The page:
VID > Stewart Douglas > Introduction

So Who's Got Ops? Power, Control & the Undernet Virtual Community

Stewart Douglas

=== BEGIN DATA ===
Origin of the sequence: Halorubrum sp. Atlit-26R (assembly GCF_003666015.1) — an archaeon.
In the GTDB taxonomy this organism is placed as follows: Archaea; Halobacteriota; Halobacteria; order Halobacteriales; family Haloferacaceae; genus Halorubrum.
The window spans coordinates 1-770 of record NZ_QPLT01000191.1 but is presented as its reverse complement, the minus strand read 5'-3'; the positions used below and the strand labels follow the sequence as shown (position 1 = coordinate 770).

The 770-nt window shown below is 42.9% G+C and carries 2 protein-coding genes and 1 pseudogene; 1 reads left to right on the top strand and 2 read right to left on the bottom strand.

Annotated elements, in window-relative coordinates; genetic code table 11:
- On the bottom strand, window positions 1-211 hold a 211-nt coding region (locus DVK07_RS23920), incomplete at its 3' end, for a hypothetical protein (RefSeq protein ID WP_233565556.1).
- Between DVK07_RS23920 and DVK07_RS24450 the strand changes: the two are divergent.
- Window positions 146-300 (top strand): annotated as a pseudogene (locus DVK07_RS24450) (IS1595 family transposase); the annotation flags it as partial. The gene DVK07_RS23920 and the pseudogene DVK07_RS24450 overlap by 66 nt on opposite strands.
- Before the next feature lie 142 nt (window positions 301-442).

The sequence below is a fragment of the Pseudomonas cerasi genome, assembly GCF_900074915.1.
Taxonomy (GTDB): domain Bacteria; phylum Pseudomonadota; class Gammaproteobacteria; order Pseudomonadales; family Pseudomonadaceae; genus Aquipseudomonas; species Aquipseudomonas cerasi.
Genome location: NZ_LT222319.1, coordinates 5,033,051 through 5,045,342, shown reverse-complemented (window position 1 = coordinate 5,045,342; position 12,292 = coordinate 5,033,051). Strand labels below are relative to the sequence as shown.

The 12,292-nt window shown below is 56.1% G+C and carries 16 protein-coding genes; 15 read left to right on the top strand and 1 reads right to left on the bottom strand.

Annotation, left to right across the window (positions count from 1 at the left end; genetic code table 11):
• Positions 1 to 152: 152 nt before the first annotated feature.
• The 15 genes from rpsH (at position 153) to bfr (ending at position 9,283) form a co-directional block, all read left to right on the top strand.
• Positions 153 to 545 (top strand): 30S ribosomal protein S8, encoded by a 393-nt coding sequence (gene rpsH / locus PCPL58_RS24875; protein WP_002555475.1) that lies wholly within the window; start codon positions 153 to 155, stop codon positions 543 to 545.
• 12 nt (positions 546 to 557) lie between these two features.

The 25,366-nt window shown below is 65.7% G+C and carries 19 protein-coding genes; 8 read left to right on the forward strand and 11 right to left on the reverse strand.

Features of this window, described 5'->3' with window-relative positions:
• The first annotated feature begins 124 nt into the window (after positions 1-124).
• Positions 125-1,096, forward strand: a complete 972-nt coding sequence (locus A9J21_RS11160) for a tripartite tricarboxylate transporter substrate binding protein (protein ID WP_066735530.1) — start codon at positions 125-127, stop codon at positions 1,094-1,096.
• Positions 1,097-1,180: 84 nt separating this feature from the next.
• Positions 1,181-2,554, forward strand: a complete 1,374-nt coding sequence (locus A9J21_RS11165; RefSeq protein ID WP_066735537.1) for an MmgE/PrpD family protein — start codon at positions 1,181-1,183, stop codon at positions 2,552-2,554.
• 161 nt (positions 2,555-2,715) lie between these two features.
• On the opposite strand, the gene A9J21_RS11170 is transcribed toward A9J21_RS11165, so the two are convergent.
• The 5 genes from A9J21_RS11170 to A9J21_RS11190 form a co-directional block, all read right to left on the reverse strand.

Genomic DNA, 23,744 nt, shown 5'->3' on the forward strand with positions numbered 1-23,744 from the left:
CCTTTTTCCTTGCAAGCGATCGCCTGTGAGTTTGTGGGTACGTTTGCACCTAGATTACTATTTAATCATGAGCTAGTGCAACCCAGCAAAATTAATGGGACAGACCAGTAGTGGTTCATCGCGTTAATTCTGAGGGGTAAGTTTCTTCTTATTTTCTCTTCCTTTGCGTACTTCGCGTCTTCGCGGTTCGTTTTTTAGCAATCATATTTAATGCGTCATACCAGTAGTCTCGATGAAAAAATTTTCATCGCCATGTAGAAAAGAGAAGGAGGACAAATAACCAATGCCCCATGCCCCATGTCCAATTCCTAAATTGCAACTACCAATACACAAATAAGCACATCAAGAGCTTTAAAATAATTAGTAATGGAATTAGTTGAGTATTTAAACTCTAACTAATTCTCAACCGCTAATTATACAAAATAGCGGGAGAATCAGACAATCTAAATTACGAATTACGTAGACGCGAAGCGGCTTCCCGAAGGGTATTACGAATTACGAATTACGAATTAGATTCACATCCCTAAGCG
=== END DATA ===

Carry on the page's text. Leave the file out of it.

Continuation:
The West Australian recently published a brief article warning of the detrimental effects inherent in the rapid and widespread acceptance of the Internet. 1 In the article, the Internet is explicitly accused of contributing to the destruction the 'community', of producing individuals who are socially 'autistic', able to communicate only through computers, devoid of the essential core of the communal 'lifestyle'. John Nieuwenhuizen in his book Asleep At The Wheel adopts a similar tone, warning of "... a further winding back of human contact." 2 The 'Internet', the 'digital age', the 'information superhighway' has become increasingly linked with disparate visions of a global community of the future, a community dependent on the technology of computer mediated communications. Such dependency will herald in either a 'new age' of understanding and tolerance based on the transmission of cultural knowledge, or a bleak communal wasteland composed of isolated individuals disassociated from the 'happy' participation in a 'real' cultural 'community'. The Internet has created its own prophets and critics; each polarised in their positions relative to the contribution the Internet will make to the 'community' of the future. However, there would be little dispute within either polarity regarding the suitability of the application the term 'community' to the Internet, as well as parallel recognition that a 'community' can be both inclusive and exclusive. A 'community' has a dynamic sense of its own conditions of membership, however flexible or rigid such conditions may be, and of those attributes deemed desirable for the individual to possess, express or regard as important. Naturally, a 'community' also encompasses a repertoire of attributes regarded as undesirable, as well as 'shared' imagings regarding particular socio-economic, ethnic, sexual or racial groups deemed likely to possess these undesirable elements. Within this context, it is therefore somewhat problematic for Dale Spender to proclaim: "We are becoming different people; we are creating a new community." 3 At a reductionist level, few would deny this. Where there are difficulties is in defining the nature of the term 'we' and of the word 'community'. For its prophets, the Internet will produce a global 'community', free of racial, cultural and geographical boundaries. For people like Negroponte, Gates and Spender (using terminology frequently couched in the idealistic terms of the earlier counter-culture mythologies of the 1960's), the 'community' of the Internet will be open to all, a true 'community' devoid of the omnipresent discrimination of membership criteria (although the ability to hum a few bars of any song by the Grateful Dead would be appreciated). In opposition to this 'tie-dyed' vision, critics like Nieuwenhuizen warn of the fracturing of any relationship to the 'real' community, of the destruction of 'cultural identity', crushed by a homogenised 'digital' culture which is predominantly American, male, white and wealthy. From this position, the Internet offers a 'community' of 'emptiness', a digital void, the stark realisation of Ray Bradbury's perennial short story "The Pedestrian", where people live in isolation, connected only through the 'dim light of the television set'.